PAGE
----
Relax or Act

One of the common questions we get asked about Integrative Bodywork and Relaxation Massage is ... what is the difference?

The strokes and the intention make the difference between them.

Relaxation Massage is just that, time-out to relax and allow stresses to melt away. The room is warm, the towels are soft, the music calm. You can talk if you wish or not. Some times the practitioner encourages you to be conscious of feel of the touch on your skin, to focuses your thoughts towards relaxing your own muscles. The strokes follow a particular ‘dance’ created by the practitioner, and the intention is to give your body an hour of complete relaxation. It’s really a meditation.

Relaxation Massage is fabulous for people who are always busy and find it hard to stop, for those who find it hard to let go of stresses. It’s a great way to maintain self after Bodywork.

Some people don’t often take notice of their bodies until they hurt. Integrative Bodywork is excellent for them; it is also designed for those with chronic pain, or for those who have over extended themselves; or those who repeat the same activity all through the day.

Integrative Bodywork targets specific muscle groups with the aim of reducing tension towards a particular area of the body. The strokes are slower and deeper than Relaxation Massage and are designed to stretch the fascia that surrounds the muscle, giving it more space to relax. Trigger points are also targeted to help contracted muscles let go.

The practitioner also encourages the client to listen and recognise what their body is telling them about their pain and help them discover ways in which they can make changes in their body habits or lifestyle for long-term pain relief.

This is not a relaxing time-out experience and it’s for people who are serious about getting rid of their pain, sometimes clients have to work through their pain to make it go away, but the results are generally long term and people always feel freer and more at ease when they get off the table.

By Evie Housham

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Why do we get pain without apparent cause?

The body deals with physical pain.

We see its awesome capacity every weekend. When AFL guys take a big mark and drop on their backs from ten feet in the air, make no mistake, it hurts, but the body disperses the impact of the fall around the entire connective tissue system. They get up after getting their breath back, without a bruise and kick a goal. Amazing. They have a reason for pain (a big fall) but have none (unless they miss the goal!).

If I stand next to the fire, my body picks up and distributes the heat. I start to feel warmed. If I am too close, the amount of heat arriving is more than the body can distribute - it warns me 'this is getting hot'. If I continue to ignore the warning, the body says 'hey stupid, move' with the strongest signal it can send - PAIN. The pain is a signal telling me to act to protect myself and I usually do or get burned.

The body deals with emotional pain.

Emotions are also a call to action. The emotional part of the brain is the most primitive or lizard brain. It was developed to help us survive. Emotions tell the body to get out of here, to shout, to cry or strike out, protect yourself. These are the fight or flight responses. You will have felt the energy arriving at the tissues - balling the fists in anger, hackles rising, rapid intake of breath, shouting at the driver who has just cut you off. It is instantaneous and subconscious.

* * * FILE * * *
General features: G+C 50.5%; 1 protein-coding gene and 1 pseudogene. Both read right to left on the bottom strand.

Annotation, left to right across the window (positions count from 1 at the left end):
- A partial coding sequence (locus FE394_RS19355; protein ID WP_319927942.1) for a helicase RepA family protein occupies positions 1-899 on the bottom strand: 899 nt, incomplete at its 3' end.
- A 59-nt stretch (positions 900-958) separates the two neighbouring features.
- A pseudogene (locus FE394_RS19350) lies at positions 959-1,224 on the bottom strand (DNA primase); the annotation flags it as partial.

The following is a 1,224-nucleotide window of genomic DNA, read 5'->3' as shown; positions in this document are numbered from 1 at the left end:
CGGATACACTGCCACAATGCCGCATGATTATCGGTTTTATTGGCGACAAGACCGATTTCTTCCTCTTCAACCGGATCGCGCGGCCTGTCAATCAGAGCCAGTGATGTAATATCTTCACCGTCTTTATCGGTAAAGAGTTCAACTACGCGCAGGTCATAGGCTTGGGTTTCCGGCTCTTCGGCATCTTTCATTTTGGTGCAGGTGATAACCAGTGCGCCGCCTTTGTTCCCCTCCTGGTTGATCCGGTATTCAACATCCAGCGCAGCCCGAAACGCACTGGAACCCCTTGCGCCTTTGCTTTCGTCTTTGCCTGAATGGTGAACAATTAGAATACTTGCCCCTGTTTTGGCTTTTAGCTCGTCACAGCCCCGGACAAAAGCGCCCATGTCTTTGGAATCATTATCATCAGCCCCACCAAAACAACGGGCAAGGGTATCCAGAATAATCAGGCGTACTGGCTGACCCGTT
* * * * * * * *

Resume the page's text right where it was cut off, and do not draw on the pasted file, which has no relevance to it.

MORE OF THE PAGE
When we feel a cause to act but then it is suppressed by the logical brain, ie you hold yourself back, the body must disperse the energy that was sent in that first instant, into the surrounding tissues.

When we recall a painful event; being overlooked for promotion; loss of a love; the guilt/shame/sadness...  the primitive brain, not knowing the difference between a real crisis and a remembered one, sends the signal again: protect yourself. The energy must again be absorbed by the tissues while the front brain goes 'I should have done this... seen it coming... We reach the point, like standing in front of the fire, at which the body can’t absorb any more of the energy of the emotion. We get pain without an obvious physical cause. The feelings are literally ‘embodied’. Our language reflects this - he’s a pain in the neck, he’s broken hearted, she’s all bitter and twisted, I wish you would all get off my back, I just can’t let go, shoulder the burden, biting back the words, swallowing her pride ...

If you have pain that doesn’t go away or respond to conventional treatment, it doesn’t necessarily mean that there is ‘something wrong’ with the body part. It may be that the body warning you that there is something in your life (present or past) that is hurting you.

Bodywork and Postural Integration are good for helping to release the emotional energy that has been stored in the tissues. If you wish to chat about it feel free to call and ask any questions you have.

by Ross Housham • Ross is a practitioner of Postural Integration – a method of bringing the body and mind back into balance by addressing feelings that drive behaviour.

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Llama Blue

Llamablue specialises in Squarespace and provides web design, web hosting, online stores and SEO strategies for businesses in and around Australia, USA, UK, Europe and internationally. Llamablue hosts customer websites in Australia - Adelaide, Melbourne, Sydney, Canberra, Brisbane, Sunshine Coast, Gold Coast and now in the USA. We are expanding rapidly and can help you wherever you are based. So let's talk.